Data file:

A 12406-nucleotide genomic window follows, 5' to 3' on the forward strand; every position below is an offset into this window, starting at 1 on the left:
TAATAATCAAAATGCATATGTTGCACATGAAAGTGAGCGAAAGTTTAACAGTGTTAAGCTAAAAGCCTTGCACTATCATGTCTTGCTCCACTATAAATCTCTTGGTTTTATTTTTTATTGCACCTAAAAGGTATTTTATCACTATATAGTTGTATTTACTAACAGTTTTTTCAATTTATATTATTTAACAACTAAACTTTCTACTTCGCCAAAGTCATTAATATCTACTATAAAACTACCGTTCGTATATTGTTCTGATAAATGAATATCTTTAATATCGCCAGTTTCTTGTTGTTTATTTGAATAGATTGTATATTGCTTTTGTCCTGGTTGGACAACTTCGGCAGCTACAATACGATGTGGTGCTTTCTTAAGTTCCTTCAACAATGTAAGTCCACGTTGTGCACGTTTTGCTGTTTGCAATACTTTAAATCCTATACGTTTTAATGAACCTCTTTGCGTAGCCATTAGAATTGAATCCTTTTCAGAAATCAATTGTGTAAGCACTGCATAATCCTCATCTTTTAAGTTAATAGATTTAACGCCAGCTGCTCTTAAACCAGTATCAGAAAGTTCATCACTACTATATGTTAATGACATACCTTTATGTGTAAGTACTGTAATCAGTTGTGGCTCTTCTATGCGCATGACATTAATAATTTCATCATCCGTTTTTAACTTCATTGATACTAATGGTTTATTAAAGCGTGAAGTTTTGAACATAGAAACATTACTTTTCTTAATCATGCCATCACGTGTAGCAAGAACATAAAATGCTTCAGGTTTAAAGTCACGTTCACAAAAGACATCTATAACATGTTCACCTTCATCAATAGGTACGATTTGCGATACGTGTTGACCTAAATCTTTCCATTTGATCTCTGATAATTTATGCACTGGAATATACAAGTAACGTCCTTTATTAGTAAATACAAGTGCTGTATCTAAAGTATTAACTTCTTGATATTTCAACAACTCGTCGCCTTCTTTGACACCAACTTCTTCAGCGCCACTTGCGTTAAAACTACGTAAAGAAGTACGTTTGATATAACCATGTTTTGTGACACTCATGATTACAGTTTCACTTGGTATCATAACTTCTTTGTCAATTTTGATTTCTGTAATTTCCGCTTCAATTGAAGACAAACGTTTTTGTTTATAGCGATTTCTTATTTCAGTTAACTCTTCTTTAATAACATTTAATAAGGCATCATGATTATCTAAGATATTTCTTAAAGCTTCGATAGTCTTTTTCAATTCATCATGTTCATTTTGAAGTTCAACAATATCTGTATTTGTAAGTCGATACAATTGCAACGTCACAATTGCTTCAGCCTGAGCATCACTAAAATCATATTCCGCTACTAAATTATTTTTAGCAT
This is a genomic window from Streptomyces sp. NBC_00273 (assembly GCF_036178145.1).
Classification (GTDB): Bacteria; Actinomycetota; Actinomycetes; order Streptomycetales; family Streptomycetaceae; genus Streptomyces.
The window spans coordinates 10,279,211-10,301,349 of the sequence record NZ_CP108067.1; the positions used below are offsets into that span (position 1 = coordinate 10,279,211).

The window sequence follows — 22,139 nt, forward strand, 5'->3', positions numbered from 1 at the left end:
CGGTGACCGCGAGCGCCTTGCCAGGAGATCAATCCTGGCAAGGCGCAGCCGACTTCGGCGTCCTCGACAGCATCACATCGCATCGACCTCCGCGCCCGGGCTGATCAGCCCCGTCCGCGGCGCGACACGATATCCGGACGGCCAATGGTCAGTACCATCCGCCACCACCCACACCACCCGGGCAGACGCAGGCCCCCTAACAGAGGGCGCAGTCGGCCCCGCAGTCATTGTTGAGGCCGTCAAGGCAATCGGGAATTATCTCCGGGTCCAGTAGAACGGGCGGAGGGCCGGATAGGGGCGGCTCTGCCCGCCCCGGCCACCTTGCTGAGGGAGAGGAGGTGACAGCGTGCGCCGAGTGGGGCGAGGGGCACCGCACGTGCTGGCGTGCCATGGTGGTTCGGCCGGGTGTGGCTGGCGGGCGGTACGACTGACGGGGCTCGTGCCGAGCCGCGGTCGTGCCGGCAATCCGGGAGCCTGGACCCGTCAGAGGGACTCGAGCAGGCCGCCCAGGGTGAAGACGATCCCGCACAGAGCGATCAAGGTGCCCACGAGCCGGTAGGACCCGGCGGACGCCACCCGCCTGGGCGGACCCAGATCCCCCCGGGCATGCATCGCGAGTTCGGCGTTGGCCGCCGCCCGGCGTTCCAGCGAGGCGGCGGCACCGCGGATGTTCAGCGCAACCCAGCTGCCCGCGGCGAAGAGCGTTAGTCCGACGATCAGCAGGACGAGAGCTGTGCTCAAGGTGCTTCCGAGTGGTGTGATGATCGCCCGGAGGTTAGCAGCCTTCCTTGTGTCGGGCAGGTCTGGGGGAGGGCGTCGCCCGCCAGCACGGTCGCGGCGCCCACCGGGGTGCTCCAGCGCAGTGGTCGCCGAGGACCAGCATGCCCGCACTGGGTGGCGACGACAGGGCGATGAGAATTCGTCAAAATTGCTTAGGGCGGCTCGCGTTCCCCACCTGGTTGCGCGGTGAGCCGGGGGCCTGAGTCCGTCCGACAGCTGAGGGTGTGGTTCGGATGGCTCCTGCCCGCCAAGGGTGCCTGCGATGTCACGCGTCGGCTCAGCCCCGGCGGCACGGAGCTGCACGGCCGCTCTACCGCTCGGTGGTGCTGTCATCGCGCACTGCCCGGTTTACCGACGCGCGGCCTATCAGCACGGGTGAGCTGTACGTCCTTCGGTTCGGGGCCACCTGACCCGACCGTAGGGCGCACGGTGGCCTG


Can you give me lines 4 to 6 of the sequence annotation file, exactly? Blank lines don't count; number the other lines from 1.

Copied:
Classification (GTDB): Bacteria; Actinomycetota; Actinomycetes; order Streptomycetales; family Streptomycetaceae; genus Streptomyces.
The window spans coordinates 10,279,211-10,301,349 of the sequence record NZ_CP108067.1; the positions used below are offsets into that span (position 1 = coordinate 10,279,211).

The window sequence follows — 22,139 nt, forward strand, 5'->3', positions numbered from 1 at the left end: